Bioinspired phase-separated disordered nanostructures for thin photovoltaic absorbers

See allHide authors and affiliations

Science Advances  19 Oct 2017:
Vol. 3, no. 10, e1700232
DOI: 10.1126/sciadv.1700232

You are currently viewing the abstract.

View Full Text


The wings of the black butterfly, Pachliopta aristolochiae, are covered by micro- and nanostructured scales that harvest sunlight over a wide spectral and angular range. Considering that these properties are particularly attractive for photovoltaic applications, we analyze the contribution of these micro- and nanostructures, focusing on the structural disorder observed in the wing scales. In addition to microspectroscopy experiments, we conduct three-dimensional optical simulations of the exact scale structure. On the basis of these results, we design nanostructured thin photovoltaic absorbers of disordered nanoholes, which combine efficient light in-coupling and light-trapping properties together with a high angular robustness. Finally, inspired by the phase separation mechanism of self-assembled biophotonic nanostructures, we fabricate these bioinspired absorbers using a scalable, self-assembly patterning technique based on the phase separation of binary polymer mixture. The nanopatterned absorbers achieve a relative integrated absorption increase of 90% at a normal incident angle of light to as high as 200% at large incident angles, demonstrating the potential of black butterfly structures for light-harvesting purposes in thin-film solar cells.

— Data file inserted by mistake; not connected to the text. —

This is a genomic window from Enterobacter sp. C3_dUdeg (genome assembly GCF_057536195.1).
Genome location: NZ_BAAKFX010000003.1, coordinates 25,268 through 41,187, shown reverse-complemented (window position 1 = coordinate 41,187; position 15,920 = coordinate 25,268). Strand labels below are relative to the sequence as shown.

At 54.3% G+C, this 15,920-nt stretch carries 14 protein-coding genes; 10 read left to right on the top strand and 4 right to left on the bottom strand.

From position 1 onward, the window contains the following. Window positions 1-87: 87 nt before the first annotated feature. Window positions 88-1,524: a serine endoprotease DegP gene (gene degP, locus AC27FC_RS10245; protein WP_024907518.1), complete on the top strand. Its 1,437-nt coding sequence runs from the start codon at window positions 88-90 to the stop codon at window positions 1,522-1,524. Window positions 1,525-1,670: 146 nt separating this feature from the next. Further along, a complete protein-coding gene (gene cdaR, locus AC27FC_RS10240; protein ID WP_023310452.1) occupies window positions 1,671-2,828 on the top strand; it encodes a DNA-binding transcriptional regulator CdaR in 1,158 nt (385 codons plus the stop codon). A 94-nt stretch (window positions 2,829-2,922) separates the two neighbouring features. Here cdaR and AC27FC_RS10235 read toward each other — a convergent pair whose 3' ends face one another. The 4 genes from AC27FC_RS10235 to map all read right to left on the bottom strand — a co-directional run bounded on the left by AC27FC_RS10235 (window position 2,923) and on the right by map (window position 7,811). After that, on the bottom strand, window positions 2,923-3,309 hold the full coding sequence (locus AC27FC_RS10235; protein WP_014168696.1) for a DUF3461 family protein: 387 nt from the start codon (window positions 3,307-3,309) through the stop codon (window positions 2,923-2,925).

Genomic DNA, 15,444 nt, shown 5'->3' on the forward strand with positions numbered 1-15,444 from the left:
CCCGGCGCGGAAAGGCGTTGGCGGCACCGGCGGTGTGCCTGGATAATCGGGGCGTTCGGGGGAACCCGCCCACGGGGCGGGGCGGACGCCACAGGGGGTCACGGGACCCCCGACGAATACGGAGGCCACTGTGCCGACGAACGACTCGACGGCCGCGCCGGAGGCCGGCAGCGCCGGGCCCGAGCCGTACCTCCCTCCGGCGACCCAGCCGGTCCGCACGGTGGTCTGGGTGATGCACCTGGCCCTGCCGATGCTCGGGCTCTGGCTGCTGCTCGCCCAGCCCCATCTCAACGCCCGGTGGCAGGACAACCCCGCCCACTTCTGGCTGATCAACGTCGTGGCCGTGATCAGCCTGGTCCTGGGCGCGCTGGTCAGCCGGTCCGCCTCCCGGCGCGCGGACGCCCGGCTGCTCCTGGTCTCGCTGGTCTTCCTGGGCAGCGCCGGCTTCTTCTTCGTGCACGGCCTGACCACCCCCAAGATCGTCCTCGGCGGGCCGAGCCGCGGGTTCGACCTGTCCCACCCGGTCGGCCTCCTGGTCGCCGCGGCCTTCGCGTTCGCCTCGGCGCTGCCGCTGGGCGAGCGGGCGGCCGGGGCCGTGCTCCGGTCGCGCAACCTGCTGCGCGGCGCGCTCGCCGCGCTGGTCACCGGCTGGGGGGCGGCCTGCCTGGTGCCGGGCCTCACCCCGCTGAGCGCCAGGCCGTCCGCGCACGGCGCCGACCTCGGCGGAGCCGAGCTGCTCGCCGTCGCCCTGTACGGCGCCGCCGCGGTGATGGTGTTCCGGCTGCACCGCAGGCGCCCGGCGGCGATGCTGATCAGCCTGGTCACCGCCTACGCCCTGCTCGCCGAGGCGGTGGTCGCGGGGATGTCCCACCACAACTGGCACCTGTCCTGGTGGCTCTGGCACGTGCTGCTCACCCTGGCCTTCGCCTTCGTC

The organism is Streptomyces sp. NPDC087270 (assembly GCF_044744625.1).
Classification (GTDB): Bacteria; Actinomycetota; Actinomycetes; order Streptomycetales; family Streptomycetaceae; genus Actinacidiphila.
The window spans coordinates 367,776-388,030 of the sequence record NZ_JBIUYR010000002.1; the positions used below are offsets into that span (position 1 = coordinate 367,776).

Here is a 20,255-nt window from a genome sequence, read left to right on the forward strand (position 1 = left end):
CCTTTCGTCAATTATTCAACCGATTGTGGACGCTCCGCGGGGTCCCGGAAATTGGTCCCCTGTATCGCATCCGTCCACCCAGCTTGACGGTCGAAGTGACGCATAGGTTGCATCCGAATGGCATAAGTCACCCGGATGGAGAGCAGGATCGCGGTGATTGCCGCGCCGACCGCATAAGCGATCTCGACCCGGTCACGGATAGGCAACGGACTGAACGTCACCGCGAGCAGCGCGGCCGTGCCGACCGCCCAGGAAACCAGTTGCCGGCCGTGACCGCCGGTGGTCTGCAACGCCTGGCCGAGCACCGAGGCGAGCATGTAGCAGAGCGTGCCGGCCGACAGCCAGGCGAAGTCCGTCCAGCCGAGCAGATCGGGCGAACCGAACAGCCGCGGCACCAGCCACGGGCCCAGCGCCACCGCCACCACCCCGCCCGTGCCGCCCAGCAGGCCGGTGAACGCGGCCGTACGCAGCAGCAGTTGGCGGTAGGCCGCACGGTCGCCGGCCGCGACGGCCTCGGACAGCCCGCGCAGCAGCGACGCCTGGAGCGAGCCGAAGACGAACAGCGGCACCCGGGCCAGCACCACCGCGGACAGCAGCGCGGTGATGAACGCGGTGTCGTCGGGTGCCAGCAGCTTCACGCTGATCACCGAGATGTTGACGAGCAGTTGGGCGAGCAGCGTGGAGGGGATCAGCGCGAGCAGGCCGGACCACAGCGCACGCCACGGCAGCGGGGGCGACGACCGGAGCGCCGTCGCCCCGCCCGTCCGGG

This is an open-access article distributed under the terms of the Creative Commons Attribution-NonCommercial license, which permits use, distribution, and reproduction in any medium, so long as the resultant use is not for commercial advantage and provided the original work is properly cited.

View Full Text